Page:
Old satellite images are easy to find through several different programs. Google Earth is the easiest to access and use but several others also offer date- and time-based imagery without requiring a paid subscription. Images are not always available, however, and in many cases, you must settle for an image taken close to the date. Anything predating satellite imagery is obviously not available either.
Reasons for Viewing Old Imagery
Historic satellite imagery is useful for a variety of reasons. The imagery is often used by scientists to view physical changes in the landscape. Studying climate change, deforestation and development are all aided by historic imagery. A scientist can watch changes in glaciers while a biologist in the Amazon can study changes in the landscape as farms replace forests.
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Surveyors and planners also benefit from historic imagery. Viewing city grids, power line routes and general features in the landscape is all possible through historic images. Google Maps is a tool used frequently by professionals in the planning and mapping fields.
General interest is another common reason for using imagery. Viewing old home locations, historic buildings and other features in a city or natural landscape is simple with historic imagery. Personal curiosity is not an uncommon reason for looking at old satellite images.
Google Earth Imagery
Google Earth made satellite imagery easily accessible to everyone. The program is now rolled into Google Maps and you can quickly toggle between street maps, street view images, topographical maps and satellite imagery. The default for Google satellite view is the latest imagery taken and stored. You can, however, search for imagery from previous dates.
To find older imagery on Google Maps, simply open the program in a web browser and navigate to the desired location. Either enter the longitude and latitude coordinates or use a common marker like a street address to find the point of interest. Next, look to the bottom left-hand corner on the maps and click the satellite option to bring up the imagery.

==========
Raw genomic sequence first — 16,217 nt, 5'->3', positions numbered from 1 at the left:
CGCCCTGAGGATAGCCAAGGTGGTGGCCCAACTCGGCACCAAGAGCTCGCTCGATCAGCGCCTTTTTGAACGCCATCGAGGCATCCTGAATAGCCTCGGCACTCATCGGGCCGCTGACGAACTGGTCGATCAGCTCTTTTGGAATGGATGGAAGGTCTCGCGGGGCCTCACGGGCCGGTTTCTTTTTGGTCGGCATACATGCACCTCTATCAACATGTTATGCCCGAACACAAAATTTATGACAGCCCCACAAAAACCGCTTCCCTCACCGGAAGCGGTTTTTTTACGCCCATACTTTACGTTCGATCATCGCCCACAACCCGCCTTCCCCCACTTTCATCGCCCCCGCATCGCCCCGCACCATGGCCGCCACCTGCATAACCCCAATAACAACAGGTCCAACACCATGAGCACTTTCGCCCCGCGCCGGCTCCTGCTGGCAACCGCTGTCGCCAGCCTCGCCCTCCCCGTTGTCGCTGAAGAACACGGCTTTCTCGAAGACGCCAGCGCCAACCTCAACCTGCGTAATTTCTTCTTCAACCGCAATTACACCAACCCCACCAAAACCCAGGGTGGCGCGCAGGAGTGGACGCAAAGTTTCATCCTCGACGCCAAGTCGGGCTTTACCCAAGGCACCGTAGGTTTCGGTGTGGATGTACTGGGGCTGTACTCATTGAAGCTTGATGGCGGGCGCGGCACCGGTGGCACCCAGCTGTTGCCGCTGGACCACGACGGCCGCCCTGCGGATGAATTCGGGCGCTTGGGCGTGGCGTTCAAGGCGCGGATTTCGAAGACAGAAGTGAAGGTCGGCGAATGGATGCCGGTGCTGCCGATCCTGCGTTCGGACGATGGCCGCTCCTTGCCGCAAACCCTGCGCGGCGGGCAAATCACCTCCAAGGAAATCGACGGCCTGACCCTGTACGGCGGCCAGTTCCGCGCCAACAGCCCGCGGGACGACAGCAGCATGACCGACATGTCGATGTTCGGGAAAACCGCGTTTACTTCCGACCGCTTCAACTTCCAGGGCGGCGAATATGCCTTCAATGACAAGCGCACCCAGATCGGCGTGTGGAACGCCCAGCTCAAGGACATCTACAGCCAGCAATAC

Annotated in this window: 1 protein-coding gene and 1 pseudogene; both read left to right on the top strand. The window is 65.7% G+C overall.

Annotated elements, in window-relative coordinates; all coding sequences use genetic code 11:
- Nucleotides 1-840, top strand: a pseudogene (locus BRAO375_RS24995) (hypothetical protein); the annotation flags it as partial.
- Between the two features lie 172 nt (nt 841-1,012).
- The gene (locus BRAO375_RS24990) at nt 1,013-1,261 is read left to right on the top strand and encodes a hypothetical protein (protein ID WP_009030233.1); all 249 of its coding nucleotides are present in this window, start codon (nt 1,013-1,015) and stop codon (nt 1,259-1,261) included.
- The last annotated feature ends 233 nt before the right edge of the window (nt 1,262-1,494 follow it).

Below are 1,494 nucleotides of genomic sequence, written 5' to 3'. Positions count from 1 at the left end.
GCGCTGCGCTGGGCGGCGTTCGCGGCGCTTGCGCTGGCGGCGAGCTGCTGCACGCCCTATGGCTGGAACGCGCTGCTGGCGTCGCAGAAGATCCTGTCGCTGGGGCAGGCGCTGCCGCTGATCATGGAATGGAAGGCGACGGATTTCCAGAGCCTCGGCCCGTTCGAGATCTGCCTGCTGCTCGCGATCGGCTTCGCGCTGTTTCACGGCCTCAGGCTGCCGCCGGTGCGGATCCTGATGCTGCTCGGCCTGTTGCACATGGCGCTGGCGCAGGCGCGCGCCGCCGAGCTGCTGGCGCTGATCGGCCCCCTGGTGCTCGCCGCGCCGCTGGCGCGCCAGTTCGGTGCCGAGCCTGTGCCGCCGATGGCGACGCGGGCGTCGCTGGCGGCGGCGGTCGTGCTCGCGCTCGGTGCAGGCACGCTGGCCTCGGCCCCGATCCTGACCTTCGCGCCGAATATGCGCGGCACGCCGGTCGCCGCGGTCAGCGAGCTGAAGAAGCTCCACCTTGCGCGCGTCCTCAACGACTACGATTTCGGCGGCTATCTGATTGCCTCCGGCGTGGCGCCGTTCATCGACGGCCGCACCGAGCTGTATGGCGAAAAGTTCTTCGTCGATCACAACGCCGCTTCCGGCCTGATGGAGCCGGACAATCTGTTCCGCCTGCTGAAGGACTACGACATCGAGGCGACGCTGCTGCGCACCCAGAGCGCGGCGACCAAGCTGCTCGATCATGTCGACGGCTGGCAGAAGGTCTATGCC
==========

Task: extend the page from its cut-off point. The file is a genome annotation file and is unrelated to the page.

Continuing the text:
Click on View and choose Historical Imagery to view older images of the location. Also, consider changing the time for a different view. The time of day change alters the angle of the sun and can illuminate different aspects of the imagery. The change is effective when you really need to find details in the imagery. Simply click the sun icon and drag the Google Earth timeline slider left or right to alter the angle.
USGS Date Filters
The U.S. Geological Survey focuses largely on measuring snowpack and river flows. They also have a digital program called EarthExplorer. The satellite imagery has excellent detail and custom search options with numerous features and filters. Enter the address or the coordinates to retrieve zoom on the location. Map and satellite views are both available and toggling between the two is easy.
Next, enter a date range for the imagery. Using the date feature, the most relevant map view will return with satellite imagery from that date range if available. If the imagery is not available, expanding the date range is often necessary. After retrieving the imagery, you can take a screenshot or save maps if desired.
The USGS maps are a great way to find old aerial photos free. While they don't have the directions and street view like Google, the ability to view detailed satellite imagery while filtering dates makes it an excellent tool.